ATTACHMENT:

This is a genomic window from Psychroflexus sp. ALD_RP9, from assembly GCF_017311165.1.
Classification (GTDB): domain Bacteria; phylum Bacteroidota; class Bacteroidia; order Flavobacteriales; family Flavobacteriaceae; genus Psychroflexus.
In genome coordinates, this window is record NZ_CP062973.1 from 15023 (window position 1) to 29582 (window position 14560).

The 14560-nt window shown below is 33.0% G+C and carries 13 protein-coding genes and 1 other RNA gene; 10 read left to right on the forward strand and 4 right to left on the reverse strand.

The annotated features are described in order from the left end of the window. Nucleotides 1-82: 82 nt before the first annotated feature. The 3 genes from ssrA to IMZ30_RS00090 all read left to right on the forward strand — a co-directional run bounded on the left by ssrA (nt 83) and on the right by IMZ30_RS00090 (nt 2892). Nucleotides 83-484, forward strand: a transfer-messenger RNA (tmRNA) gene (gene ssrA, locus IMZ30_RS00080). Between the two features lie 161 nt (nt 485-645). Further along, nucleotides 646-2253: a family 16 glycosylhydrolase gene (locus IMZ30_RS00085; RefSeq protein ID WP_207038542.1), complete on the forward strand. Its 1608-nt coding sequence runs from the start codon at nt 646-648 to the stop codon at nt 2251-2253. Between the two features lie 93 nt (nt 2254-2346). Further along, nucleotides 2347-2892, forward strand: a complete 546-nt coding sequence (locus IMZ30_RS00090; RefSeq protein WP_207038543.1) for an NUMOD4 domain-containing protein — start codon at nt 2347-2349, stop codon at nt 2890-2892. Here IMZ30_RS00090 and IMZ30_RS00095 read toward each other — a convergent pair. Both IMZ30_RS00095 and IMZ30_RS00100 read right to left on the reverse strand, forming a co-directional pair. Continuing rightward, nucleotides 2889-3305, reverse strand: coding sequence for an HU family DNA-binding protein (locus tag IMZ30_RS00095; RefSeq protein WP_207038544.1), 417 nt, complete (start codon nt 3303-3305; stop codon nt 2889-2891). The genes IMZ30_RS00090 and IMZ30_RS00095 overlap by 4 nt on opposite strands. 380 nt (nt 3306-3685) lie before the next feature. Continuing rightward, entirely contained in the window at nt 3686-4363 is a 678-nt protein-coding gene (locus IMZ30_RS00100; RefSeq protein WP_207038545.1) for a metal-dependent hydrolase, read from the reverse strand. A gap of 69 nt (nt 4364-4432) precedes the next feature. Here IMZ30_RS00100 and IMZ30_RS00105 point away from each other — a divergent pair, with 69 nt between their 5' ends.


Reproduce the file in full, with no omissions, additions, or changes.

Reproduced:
This is a genomic window from Psychroflexus sp. ALD_RP9, from assembly GCF_017311165.1.
Classification (GTDB): domain Bacteria; phylum Bacteroidota; class Bacteroidia; order Flavobacteriales; family Flavobacteriaceae; genus Psychroflexus.
In genome coordinates, this window is record NZ_CP062973.1 from 15023 (window position 1) to 29582 (window position 14560).

The 14560-nt window shown below is 33.0% G+C and carries 13 protein-coding genes and 1 other RNA gene; 10 read left to right on the forward strand and 4 right to left on the reverse strand.

The annotated features are described in order from the left end of the window. Nucleotides 1-82: 82 nt before the first annotated feature. The 3 genes from ssrA to IMZ30_RS00090 all read left to right on the forward strand — a co-directional run bounded on the left by ssrA (nt 83) and on the right by IMZ30_RS00090 (nt 2892). Nucleotides 83-484, forward strand: a transfer-messenger RNA (tmRNA) gene (gene ssrA, locus IMZ30_RS00080). Between the two features lie 161 nt (nt 485-645). Further along, nucleotides 646-2253: a family 16 glycosylhydrolase gene (locus IMZ30_RS00085; RefSeq protein ID WP_207038542.1), complete on the forward strand. Its 1608-nt coding sequence runs from the start codon at nt 646-648 to the stop codon at nt 2251-2253. Between the two features lie 93 nt (nt 2254-2346). Further along, nucleotides 2347-2892, forward strand: a complete 546-nt coding sequence (locus IMZ30_RS00090; RefSeq protein WP_207038543.1) for an NUMOD4 domain-containing protein — start codon at nt 2347-2349, stop codon at nt 2890-2892. Here IMZ30_RS00090 and IMZ30_RS00095 read toward each other — a convergent pair. Both IMZ30_RS00095 and IMZ30_RS00100 read right to left on the reverse strand, forming a co-directional pair. Continuing rightward, nucleotides 2889-3305, reverse strand: coding sequence for an HU family DNA-binding protein (locus tag IMZ30_RS00095; RefSeq protein WP_207038544.1), 417 nt, complete (start codon nt 3303-3305; stop codon nt 2889-2891). The genes IMZ30_RS00090 and IMZ30_RS00095 overlap by 4 nt on opposite strands. 380 nt (nt 3306-3685) lie before the next feature. Continuing rightward, entirely contained in the window at nt 3686-4363 is a 678-nt protein-coding gene (locus IMZ30_RS00100; RefSeq protein WP_207038545.1) for a metal-dependent hydrolase, read from the reverse strand. A gap of 69 nt (nt 4364-4432) precedes the next feature. Here IMZ30_RS00100 and IMZ30_RS00105 point away from each other — a divergent pair, with 69 nt between their 5' ends.